In addition to the distance to health care facilities, there are many other challenges in the region that make air transport critical: “Many of our roads are poorly maintained, so emergency transport by road during the day is difficult. At night, we have armed robbers on our major highways; coupled with poor lighting and poor state of the roads themselves, emergency transport by road is deadly for both patients and staff.”

With 20 aircraft and 44 doctors on staff, Orekunrin is proud of her accomplishments, but sees much more room to improve the state of medical care in Nigeria: “Eighty percent of the world trauma occurs in low-middle income countries just like Nigeria. I feel there should be more focus on the trauma epidemic that Africa currently faces… I want to achieve a proper use of the healthcare sector in Nigeria.”

For her impressive accomplishments and determination to fill a critical social need, Dr. Orekunrin was named one of the World Economic Forum’s 2013 Young Global Leaders, the organization’s prestigious group of the world’s top leaders under the age of 40.

To learn more, check out this story in The Guardian at http://bit.ly/1qxkijZ or listen to her TED talk on women in business at http://bit.ly/1LMuflj. You can also check out the Flying Doctors Nigeria website at http://flyingdoctorsnigeria.com/

If your Mighty Girl dreams of flying one day or you’re looking for more stories about women pilots, check out our recent blog post, “Mighty Careers: I Want To Be A Pilot!” for girl-empowering books, toys, and clothing at http://www.amightygirl.com/blog?p=6249

To introduce children and youth to another famous pilot who changed the world, visit our “Amelia Earhart Collection” at http://www.amightygirl.com/…/historical-char…/amelia-earhart

For more stories about inspiring women doctors and scientists for children and teens, visit http://www.amightygirl.com/boo…/history-biography/biography…

And, for pretend play toys for the budding doctors in your life, visit our “Pretend Play Occupations” section and choose your occupation of interest on the left menu at http://www.amightygirl.com/t…/imaginative-play/pretend-play…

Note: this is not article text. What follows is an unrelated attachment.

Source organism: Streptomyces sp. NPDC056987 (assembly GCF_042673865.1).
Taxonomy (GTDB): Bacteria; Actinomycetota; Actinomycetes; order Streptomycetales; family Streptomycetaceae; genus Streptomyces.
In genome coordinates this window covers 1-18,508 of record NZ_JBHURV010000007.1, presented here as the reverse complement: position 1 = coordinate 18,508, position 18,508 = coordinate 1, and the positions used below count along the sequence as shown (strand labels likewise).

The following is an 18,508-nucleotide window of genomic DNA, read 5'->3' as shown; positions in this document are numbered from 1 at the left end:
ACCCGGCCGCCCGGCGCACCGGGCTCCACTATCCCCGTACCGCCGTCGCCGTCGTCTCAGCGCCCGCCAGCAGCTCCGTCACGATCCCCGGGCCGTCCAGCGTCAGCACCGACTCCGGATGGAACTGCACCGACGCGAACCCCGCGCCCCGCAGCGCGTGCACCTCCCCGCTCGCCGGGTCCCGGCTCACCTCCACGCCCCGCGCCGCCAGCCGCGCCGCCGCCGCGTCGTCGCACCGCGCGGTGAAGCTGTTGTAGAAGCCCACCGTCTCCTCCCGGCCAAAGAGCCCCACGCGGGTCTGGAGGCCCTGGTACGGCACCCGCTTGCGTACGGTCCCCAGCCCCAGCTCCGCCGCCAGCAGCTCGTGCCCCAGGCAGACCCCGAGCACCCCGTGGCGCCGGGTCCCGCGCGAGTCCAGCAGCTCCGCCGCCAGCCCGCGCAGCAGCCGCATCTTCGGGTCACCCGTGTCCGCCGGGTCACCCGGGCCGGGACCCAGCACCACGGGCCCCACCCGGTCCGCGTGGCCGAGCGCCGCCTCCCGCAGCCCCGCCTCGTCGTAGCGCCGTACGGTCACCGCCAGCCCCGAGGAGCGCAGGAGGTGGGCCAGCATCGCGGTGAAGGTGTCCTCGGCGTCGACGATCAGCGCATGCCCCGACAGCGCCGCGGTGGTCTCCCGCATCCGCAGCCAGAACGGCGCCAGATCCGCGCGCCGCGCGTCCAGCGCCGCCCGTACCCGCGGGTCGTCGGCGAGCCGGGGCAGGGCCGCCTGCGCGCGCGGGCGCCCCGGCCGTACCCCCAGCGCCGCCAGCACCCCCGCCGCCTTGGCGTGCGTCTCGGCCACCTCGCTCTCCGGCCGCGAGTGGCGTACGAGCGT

Postcards From Africa is a WWN Feature about creating a new, positive, empowering narrative of Africa by Africans. This is a movement about igniting an empowered citizenry to make a difference by bridging the integrity gap. It is about changing the status quo, from waiting passively for ‘leaders’, to our embracing a new paradigm that WE are the leaders we seek.

WWN seeks to advance ideas, causes, projects that transform our communities for the better, by first inspiring us to ‘see’ ourselves in a brand new light. We are committed to empowering and/or celebrating a new generation of Transformational, Ethical and Creative African leaders (T.E.C), who are actively engaged in nation-building, one idea, one person, one project and one community at a time!

Do you know anyone, idea or cause that should be featured? We’d love to hear from you: info@wholewomannetwork.com

Postcards From Africa #8: Remembering Chibok Girls! 365 Days Later, Malala writes a heartfelt Letter to them.


“I want to say to the world you must invest in education because it is very important.

If the new generation is not given pens, they will be given guns by the terrorists.” ~Malala Yousafzai

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#POETRY4ChangeAfrica. Floetry by JulietKego: A Poem For Every Girl-Child: “Today, I will Not Bow!” (VERSION II)